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When your first web page is up on the World Wide Web, why not apply for our Good Start Award?

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Creating Multi-Column Pages

In the last section you learned all about creating tables (well not all about creating tables, there's more to come yet), but when will you use them? Most web pages don't contain tables of data. On the other hand, many web pages use tables in their underlying structure. Take this page, for example. Basically, this page uses a two-column layout - on the left I've got a narrow column which contains the links to the next and previous pages, etc. and a plug for the page's host. The main part of the document is in a wider column occupying the rest of the screen. And how do we get these columns? We use a table!

In actual fact, I've used a four-column table with two rows, and the layout looks like this:

Layout

  If you want to see exactly how the page is laid out, click the camera image and have a look at this page with the borders of the table switched on.   Example

Sometimes the layout you envisage for your page won't fit neatly into a normal table. This can sometimes be overcome by using tables within tables:

Layout 2   Layout 3

It is also possible to use another attribute of the <TD> tag which we haven't discussed yet - the ability to make two or more cells "merge" into one. To do this we use two new attributes - ROWSPAN and COLSPAN. Using ROWSPAN we can make a single cell span more than one row. For example:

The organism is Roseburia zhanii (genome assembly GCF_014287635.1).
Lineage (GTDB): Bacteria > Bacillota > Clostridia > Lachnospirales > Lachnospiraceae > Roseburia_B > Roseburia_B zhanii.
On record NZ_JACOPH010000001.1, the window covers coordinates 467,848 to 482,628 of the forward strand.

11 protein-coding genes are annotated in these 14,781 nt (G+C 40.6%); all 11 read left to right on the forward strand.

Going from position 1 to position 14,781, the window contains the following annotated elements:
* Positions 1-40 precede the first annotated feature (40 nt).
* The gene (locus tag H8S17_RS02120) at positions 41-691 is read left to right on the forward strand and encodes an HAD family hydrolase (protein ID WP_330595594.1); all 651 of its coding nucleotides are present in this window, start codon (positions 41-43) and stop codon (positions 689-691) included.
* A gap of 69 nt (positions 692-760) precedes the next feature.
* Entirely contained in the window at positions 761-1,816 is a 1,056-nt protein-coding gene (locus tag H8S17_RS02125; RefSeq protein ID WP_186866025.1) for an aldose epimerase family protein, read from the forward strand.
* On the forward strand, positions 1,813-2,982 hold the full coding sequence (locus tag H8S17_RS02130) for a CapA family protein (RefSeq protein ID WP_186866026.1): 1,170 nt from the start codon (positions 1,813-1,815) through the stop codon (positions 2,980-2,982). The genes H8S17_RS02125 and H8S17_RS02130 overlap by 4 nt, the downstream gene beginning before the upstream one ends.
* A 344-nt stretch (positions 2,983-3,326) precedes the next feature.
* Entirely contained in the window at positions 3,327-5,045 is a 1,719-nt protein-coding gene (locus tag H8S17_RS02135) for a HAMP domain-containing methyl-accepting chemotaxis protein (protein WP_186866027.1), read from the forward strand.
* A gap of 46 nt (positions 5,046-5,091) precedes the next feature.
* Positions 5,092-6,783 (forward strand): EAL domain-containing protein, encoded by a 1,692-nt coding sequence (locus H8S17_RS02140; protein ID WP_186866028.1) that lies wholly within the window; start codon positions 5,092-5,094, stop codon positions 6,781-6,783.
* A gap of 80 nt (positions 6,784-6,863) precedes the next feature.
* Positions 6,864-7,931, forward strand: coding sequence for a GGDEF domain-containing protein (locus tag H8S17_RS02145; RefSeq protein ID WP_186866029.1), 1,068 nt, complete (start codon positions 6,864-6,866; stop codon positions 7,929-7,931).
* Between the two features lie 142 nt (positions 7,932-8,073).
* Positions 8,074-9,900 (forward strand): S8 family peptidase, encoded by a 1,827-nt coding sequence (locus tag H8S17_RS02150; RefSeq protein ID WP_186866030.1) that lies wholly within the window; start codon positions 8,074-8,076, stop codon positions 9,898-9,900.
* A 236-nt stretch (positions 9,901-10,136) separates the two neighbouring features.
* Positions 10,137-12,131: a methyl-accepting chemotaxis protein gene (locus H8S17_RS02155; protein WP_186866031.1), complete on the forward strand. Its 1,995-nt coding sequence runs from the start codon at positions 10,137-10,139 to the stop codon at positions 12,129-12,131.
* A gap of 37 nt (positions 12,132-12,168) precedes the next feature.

<TABLE BORDER=1>
   <TR><TD>This is a normal cell</TD>   <TD ROWSPAN=2>This cell is two rows deep</TD></TR>
   <TR><TD>This is a normal cell</TD></TR>
</TABLE>
     Example

In the next example I have made the top and bottom row of cells merge into one cell:

<TABLE BORDER=1>
   <TR><TD COLSPAN=3>This cell spans three columns</TD></TR>
   <TR><TD>This is a normal cell</TD><TD>This is a normal cell</TD><TD>This is a normal cell</TD></TR>
   <TR><TD COLSPAN=3>This cell spans three columns</TD></TR>
</TABLE>
     Example

So, by using tables within tables, and/or by merging cells within a table, you should be able to get any sort of layout for pages. Try creating a table which will give the layout shown below:

Layout 4   Example

Once you're happy about using tables in your page layout, go on to the next section and learn about How to Make Lists.


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These pages are copyright © Terry Franks June 2003.
Terry Franks
Last major revision: 22 August 1998 at 02:29 BST
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